IATA’s Alexandre de Juniac said the industry has hit a wall in the industry’s recovery. Picture: Pexels.
IATA’s Alexandre de Juniac said the industry has hit a wall in the industry’s recovery. Picture: Pexels.

No high for flying as Africa air traffic down by 88.5%

By Travel Reporter Time of article published Nov 5, 2020

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The International Air Transport Association (IATA) announced that passenger demand in September remained highly depressed.

It revealed this week that the total demand (measured in revenue passenger kilometers or RPKs) was 72.8% below September 2019 levels, which was a slight improvement over the 75.2% year-to-year decline recorded in August.

The organisation also stated that capacity was down 63% compared to a year ago and load factor fell 21.8 percentage points to 60.1%.

IATA said in a statement that international passenger demand in September plunged 88.8% compared to September 2019, basically unchanged from the 88.5% decline recorded in August.

Domestic demand in September was down 43.3% compared to the previous year, improved from a 50.7% decline in August. Compared to 2019, capacity fell 33.3% and the load factor dropped 12.4 percentage points to 69.9%.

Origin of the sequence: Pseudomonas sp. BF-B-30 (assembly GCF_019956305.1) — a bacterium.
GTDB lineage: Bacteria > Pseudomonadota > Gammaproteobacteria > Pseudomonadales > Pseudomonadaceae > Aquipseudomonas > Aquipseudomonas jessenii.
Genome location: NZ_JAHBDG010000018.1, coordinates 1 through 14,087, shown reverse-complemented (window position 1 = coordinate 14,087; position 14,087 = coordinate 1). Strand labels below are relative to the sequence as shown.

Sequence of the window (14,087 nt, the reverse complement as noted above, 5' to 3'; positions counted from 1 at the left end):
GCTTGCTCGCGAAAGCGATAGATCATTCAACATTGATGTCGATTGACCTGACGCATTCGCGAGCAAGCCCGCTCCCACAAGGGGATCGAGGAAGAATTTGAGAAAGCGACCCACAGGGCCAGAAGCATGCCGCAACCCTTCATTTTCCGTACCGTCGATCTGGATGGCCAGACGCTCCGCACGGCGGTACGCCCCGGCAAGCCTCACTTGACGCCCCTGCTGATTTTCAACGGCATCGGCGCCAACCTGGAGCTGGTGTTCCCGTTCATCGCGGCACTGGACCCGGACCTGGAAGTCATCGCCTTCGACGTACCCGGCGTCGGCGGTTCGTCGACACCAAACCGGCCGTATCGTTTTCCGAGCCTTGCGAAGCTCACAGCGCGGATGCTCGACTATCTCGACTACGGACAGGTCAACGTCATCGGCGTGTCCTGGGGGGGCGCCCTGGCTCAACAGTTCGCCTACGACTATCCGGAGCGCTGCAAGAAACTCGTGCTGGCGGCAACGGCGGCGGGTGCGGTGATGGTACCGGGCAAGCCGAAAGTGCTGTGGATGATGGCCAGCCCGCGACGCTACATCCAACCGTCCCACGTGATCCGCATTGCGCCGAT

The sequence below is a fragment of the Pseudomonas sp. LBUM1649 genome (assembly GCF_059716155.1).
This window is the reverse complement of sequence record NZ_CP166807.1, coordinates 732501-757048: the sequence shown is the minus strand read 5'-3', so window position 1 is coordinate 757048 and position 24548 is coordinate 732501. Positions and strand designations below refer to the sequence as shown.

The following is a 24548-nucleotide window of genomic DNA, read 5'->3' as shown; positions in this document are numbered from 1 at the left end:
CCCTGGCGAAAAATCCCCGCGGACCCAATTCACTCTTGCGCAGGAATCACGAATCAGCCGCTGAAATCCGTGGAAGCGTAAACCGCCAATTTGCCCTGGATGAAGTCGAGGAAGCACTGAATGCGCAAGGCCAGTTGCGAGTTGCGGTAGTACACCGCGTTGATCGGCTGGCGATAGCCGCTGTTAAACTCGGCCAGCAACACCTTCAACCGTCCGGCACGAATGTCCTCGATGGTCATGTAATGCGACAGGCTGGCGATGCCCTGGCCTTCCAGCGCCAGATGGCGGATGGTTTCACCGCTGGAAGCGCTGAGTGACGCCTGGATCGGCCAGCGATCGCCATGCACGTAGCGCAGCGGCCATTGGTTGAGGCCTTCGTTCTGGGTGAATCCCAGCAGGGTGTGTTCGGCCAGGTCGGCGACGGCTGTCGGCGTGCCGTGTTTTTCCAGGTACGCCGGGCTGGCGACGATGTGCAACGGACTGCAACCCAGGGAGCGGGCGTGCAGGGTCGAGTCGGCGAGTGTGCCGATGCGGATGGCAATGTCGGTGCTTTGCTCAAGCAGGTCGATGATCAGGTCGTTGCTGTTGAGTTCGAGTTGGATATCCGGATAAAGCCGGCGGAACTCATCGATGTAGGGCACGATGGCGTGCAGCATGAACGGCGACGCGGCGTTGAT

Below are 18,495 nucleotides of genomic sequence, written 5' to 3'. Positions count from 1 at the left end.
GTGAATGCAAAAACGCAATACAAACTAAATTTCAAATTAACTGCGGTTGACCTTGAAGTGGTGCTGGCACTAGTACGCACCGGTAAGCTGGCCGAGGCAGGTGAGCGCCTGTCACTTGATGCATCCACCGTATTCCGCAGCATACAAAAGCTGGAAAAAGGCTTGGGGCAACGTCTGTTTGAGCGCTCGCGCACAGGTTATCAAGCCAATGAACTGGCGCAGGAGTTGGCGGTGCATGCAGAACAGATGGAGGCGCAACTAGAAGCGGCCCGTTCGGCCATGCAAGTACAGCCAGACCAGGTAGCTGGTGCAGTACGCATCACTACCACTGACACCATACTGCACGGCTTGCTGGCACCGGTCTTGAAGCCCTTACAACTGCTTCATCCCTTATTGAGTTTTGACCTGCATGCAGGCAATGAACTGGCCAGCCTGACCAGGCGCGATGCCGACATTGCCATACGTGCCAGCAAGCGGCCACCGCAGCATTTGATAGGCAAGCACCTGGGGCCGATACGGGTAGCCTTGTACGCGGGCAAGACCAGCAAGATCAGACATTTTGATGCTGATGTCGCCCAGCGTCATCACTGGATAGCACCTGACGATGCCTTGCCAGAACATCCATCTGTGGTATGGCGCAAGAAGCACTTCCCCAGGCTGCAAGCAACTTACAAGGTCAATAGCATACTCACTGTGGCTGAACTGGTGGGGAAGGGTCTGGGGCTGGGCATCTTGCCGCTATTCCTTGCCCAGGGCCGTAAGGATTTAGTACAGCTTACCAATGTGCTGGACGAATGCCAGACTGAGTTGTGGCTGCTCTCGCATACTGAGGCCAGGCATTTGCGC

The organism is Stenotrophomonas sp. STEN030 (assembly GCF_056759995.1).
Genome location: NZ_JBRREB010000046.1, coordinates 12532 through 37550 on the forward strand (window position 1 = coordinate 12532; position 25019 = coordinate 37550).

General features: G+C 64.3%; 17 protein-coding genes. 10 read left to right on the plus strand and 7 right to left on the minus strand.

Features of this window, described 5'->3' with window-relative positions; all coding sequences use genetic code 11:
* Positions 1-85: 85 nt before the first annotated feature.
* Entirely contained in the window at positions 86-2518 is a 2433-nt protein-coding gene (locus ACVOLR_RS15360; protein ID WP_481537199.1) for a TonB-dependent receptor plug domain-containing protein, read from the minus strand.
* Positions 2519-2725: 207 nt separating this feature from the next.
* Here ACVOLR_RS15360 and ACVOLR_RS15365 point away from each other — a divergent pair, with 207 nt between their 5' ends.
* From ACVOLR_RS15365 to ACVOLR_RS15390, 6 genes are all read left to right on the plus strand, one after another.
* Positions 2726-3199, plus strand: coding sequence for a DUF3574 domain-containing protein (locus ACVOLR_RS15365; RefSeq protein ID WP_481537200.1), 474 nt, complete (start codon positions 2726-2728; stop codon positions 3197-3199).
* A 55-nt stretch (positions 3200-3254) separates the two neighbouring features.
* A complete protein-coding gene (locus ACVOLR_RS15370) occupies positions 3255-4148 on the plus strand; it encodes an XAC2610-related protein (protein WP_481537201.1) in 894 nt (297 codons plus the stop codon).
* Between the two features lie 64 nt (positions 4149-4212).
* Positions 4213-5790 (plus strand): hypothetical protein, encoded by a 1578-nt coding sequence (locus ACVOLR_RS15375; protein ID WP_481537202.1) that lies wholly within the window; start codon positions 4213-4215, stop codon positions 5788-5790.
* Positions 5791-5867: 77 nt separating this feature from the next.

African airlines’ traffic sank by 88.5% in September, barely budged from an 88.7% drop in August. "Capacity contracted 74.7%, and load factor fell 39.4 percentage points to 32.6%, which was the second lowest among regions," IATA revealed.

Alexandre de Juniac, IATA’s Director General and CEO, said the industry has "hit a wall in the industry’s recovery."

He said with a resurgence in Covid-19 outbreaks, particularly in Europe and the US, combined with governments’ reliance on the "blunt instrument of quarantine in the absence of globally aligned testing regimes", has halted momentum toward the reopening borders to travel.

He said: "Although domestic markets are doing better, this is primarily owing to improvements in China and Russia. And domestic traffic represents just a bit more than a third of total traffic, so it is not enough to sustain a general recovery."

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